Chernobyl was the first nuclear accident the Soviet Union ever admitted occurred, but it was far from the first to actually take place. Numerous failures, meltdowns, and explosions had befallen reactors around the USSR in the decades prior to Chernobyl - including, incredibly, one in a different reactor at Chernobyl. Those stories have barely been told in non-fiction print, let alone in dramatic cinema. One of the few that has: that of the Soviet nuclear-powered submarine K-19, in the form of Kathryn Bigelow’s K-19: The Widowmaker.
Barely anybody saw K-19 when it released in 2002. With a budget of a hundred million dollars (the most expensive independent production ever, at the time), it died a miserable death at the box office. So disastrous was its release, Bigelow vanished from the scene for six years, only returning (and winning Oscars) with the decidedly lower-budget The Hurt Locker. But in the wake of HBO’s Chernobyl, it’s worth revisiting, for it offers a vastly different take on a Soviet nuclear accident and the ensuing response.
K-19 was different to Chernobyl in most ways, just as K-19 is different to Chernobyl in most ways. Taking place in a flagship nuclear submarine, the accident saw one of the boat’s two reactors lose coolant pressure, with reactivity and temperature rising dramatically. A tamer accident than Chernobyl’s core explosion, then, but one exacerbated due to taking place inside a submarine. The crew had to manually redirect coolant - a task that involved sloshing around in the reactor room's radioactive water and welding new pipes - while radiation from the supercritical reactor permeated the interior of the sub. Several men died soon afterward; more died prematurely later in life.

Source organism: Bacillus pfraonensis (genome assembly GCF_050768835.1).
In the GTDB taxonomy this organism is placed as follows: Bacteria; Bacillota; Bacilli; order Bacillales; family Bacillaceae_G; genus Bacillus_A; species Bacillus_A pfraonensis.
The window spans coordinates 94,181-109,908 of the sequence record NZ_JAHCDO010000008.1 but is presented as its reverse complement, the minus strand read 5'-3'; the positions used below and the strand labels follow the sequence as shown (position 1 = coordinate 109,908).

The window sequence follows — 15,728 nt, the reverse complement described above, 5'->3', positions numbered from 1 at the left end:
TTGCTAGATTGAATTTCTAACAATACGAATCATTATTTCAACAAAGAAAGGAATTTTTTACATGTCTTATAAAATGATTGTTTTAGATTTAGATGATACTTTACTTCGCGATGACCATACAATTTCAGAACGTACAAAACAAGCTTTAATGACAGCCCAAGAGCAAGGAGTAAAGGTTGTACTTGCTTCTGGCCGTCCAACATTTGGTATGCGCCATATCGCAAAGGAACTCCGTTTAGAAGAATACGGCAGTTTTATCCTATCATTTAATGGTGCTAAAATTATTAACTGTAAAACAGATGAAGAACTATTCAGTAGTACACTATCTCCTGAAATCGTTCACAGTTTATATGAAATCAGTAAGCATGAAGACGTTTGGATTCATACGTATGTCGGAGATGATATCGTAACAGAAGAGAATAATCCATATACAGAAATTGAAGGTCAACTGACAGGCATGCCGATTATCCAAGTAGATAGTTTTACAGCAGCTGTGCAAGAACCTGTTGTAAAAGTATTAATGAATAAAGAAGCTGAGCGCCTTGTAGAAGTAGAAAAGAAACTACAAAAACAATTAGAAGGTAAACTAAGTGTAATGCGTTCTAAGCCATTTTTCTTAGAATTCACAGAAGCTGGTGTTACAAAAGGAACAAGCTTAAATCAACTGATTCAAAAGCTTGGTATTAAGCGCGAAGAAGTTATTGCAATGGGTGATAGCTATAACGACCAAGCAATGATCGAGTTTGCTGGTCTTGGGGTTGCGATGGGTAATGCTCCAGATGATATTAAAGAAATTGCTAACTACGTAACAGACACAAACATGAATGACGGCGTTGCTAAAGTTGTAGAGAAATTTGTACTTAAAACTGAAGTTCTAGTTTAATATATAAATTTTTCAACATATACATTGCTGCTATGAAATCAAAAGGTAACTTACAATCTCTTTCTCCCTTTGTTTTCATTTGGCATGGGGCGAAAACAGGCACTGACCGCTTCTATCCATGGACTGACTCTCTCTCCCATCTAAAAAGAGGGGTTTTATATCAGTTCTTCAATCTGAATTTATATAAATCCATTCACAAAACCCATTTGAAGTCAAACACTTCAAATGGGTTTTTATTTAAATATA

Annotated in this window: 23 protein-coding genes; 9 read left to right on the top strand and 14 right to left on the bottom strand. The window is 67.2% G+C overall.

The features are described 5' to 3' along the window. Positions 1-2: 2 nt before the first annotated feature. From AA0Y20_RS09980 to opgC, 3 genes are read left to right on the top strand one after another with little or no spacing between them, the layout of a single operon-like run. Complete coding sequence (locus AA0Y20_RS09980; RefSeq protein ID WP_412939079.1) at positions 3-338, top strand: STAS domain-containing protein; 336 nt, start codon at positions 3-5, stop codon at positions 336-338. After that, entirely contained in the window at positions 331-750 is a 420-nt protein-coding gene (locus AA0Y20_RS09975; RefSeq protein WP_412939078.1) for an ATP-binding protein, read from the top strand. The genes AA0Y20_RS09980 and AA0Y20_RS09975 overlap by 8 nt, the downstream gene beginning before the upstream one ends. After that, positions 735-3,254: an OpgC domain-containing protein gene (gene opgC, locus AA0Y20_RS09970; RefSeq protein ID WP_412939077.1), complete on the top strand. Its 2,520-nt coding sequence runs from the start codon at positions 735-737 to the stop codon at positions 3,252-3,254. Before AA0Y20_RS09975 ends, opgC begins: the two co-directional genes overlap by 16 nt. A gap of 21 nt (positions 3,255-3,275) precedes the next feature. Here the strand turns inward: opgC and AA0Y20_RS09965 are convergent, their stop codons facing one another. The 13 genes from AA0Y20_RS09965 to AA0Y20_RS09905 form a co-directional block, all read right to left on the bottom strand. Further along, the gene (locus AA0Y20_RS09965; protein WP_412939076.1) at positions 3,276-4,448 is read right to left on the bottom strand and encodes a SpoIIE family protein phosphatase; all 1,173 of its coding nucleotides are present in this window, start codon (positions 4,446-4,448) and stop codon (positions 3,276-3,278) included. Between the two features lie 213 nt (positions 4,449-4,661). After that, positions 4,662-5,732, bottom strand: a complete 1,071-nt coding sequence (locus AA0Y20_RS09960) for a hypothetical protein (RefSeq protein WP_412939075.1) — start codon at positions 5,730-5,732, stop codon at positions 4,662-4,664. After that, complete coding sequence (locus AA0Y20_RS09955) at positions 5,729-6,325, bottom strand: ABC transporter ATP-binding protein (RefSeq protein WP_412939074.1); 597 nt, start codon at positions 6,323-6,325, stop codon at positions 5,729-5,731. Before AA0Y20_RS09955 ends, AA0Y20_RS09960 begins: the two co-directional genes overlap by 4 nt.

Bigelow’s film reshapes that story into a surprisingly traditional Hollywood story of heroism and sacrifice. The cinematography is robust, evenly-lit, and traditional, not far removed from any other action-thriller of the time, and despite filming in a real submarine, never quite feels as claustrophobic as, say, Das Boot. Klaus Badelt’s rousing score underlines the heroism of the men who worked to prevent disaster, where Hildur Guðnadóttir’s eerie Chernobyl score simply allows events to play out. Bigelow gets the job done, but there’s little unique style on display here.
Casting Harrison Ford and Liam Neeson as the submarine’s captain and executive officer, respectively, certainly helps glamourise the events, no matter how shaky their Russian accents. Even baby Peter Sarsgard, as K-19’s fresh-faced and cripplingly nervous reactor engineer, is given a hero moment as he finally overcomes his fear and enters the reactor room. That, in turn, feeds into a hero moment for Ford’s character, who goes through the airlock without protection in order to extract his crewman. It’s entirely possible these actions took place in real life, but their presentation feels over the top. The characters of K-19 and Chernobyl both make sacrifices, but only K-19 actively lionises them, the tragedy playing second fiddle to heroism.